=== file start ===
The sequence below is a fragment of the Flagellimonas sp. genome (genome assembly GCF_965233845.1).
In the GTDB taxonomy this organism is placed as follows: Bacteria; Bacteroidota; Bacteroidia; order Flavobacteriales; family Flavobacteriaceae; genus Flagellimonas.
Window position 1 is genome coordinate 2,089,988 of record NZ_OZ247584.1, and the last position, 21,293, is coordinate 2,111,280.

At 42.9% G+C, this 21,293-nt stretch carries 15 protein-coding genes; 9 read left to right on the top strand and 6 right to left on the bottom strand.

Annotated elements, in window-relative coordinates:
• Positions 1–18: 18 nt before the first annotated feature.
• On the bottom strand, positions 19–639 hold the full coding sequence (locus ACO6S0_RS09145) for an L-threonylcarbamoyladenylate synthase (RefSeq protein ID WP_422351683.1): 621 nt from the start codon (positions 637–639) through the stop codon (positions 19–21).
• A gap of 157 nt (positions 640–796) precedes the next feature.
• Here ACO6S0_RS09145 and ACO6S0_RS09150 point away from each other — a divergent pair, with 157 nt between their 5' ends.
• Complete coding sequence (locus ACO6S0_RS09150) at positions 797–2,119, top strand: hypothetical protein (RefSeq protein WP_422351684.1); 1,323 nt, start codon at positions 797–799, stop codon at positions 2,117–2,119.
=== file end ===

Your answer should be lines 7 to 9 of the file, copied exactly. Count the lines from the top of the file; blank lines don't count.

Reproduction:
• On the bottom strand, positions 19–639 hold the full coding sequence (locus ACO6S0_RS09145) for an L-threonylcarbamoyladenylate synthase (RefSeq protein ID WP_422351683.1): 621 nt from the start codon (positions 637–639) through the stop codon (positions 19–21).
• A gap of 157 nt (positions 640–796) precedes the next feature.
• Here ACO6S0_RS09145 and ACO6S0_RS09150 point away from each other — a divergent pair, with 157 nt between their 5' ends.